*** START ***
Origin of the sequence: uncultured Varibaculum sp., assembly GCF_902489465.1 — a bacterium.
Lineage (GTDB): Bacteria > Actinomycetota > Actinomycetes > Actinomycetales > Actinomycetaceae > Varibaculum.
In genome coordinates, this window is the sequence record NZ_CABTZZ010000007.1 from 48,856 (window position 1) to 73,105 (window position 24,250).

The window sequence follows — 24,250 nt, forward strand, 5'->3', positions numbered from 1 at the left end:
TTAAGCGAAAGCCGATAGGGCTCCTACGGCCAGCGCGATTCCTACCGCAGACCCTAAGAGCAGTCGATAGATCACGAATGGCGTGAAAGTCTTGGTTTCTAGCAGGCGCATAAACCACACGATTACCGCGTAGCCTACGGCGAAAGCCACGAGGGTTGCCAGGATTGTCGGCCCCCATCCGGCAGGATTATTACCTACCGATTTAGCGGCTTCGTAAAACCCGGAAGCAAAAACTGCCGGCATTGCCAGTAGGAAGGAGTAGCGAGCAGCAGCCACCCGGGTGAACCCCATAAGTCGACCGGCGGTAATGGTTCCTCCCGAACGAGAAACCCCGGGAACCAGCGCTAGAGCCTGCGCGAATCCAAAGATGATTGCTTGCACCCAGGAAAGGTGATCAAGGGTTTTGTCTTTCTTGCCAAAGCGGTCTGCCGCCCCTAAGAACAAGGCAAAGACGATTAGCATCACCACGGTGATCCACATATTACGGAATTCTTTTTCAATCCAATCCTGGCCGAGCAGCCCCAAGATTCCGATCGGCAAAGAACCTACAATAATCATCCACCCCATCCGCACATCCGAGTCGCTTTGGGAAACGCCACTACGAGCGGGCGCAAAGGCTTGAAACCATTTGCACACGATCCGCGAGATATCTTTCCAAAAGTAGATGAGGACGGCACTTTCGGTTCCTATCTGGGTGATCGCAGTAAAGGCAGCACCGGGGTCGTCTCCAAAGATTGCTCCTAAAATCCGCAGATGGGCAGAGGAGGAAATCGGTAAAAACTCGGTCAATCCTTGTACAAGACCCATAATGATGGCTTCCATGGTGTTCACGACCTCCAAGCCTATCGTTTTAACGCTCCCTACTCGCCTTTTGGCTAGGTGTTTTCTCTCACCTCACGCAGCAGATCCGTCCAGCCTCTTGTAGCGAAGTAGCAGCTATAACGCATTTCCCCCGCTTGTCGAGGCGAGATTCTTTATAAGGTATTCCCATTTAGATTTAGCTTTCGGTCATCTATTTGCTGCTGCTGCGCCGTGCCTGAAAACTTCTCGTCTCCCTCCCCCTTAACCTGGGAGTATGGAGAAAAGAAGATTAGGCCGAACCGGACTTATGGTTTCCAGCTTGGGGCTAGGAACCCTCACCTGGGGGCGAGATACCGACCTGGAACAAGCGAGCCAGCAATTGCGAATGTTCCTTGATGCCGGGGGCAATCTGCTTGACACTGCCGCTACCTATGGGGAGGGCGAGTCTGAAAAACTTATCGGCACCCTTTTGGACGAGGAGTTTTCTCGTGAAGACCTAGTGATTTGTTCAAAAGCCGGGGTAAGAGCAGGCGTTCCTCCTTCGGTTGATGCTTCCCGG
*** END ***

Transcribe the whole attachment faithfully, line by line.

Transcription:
Origin of the sequence: uncultured Varibaculum sp., assembly GCF_902489465.1 — a bacterium.
Lineage (GTDB): Bacteria > Actinomycetota > Actinomycetes > Actinomycetales > Actinomycetaceae > Varibaculum.
In genome coordinates, this window is the sequence record NZ_CABTZZ010000007.1 from 48,856 (window position 1) to 73,105 (window position 24,250).

The window sequence follows — 24,250 nt, forward strand, 5'->3', positions numbered from 1 at the left end:
TTAAGCGAAAGCCGATAGGGCTCCTACGGCCAGCGCGATTCCTACCGCAGACCCTAAGAGCAGTCGATAGATCACGAATGGCGTGAAAGTCTTGGTTTCTAGCAGGCGCATAAACCACACGATTACCGCGTAGCCTACGGCGAAAGCCACGAGGGTTGCCAGGATTGTCGGCCCCCATCCGGCAGGATTATTACCTACCGATTTAGCGGCTTCGTAAAACCCGGAAGCAAAAACTGCCGGCATTGCCAGTAGGAAGGAGTAGCGAGCAGCAGCCACCCGGGTGAACCCCATAAGTCGACCGGCGGTAATGGTTCCTCCCGAACGAGAAACCCCGGGAACCAGCGCTAGAGCCTGCGCGAATCCAAAGATGATTGCTTGCACCCAGGAAAGGTGATCAAGGGTTTTGTCTTTCTTGCCAAAGCGGTCTGCCGCCCCTAAGAACAAGGCAAAGACGATTAGCATCACCACGGTGATCCACATATTACGGAATTCTTTTTCAATCCAATCCTGGCCGAGCAGCCCCAAGATTCCGATCGGCAAAGAACCTACAATAATCATCCACCCCATCCGCACATCCGAGTCGCTTTGGGAAACGCCACTACGAGCGGGCGCAAAGGCTTGAAACCATTTGCACACGATCCGCGAGATATCTTTCCAAAAGTAGATGAGGACGGCACTTTCGGTTCCTATCTGGGTGATCGCAGTAAAGGCAGCACCGGGGTCGTCTCCAAAGATTGCTCCTAAAATCCGCAGATGGGCAGAGGAGGAAATCGGTAAAAACTCGGTCAATCCTTGTACAAGACCCATAATGATGGCTTCCATGGTGTTCACGACCTCCAAGCCTATCGTTTTAACGCTCCCTACTCGCCTTTTGGCTAGGTGTTTTCTCTCACCTCACGCAGCAGATCCGTCCAGCCTCTTGTAGCGAAGTAGCAGCTATAACGCATTTCCCCCGCTTGTCGAGGCGAGATTCTTTATAAGGTATTCCCATTTAGATTTAGCTTTCGGTCATCTATTTGCTGCTGCTGCGCCGTGCCTGAAAACTTCTCGTCTCCCTCCCCCTTAACCTGGGAGTATGGAGAAAAGAAGATTAGGCCGAACCGGACTTATGGTTTCCAGCTTGGGGCTAGGAACCCTCACCTGGGGGCGAGATACCGACCTGGAACAAGCGAGCCAGCAATTGCGAATGTTCCTTGATGCCGGGGGCAATCTGCTTGACACTGCCGCTACCTATGGGGAGGGCGAGTCTGAAAAACTTATCGGCACCCTTTTGGACGAGGAGTTTTCTCGTGAAGACCTAGTGATTTGTTCAAAAGCCGGGGTAAGAGCAGGCGTTCCTCCTTCGGTTGATGCTTCCCGG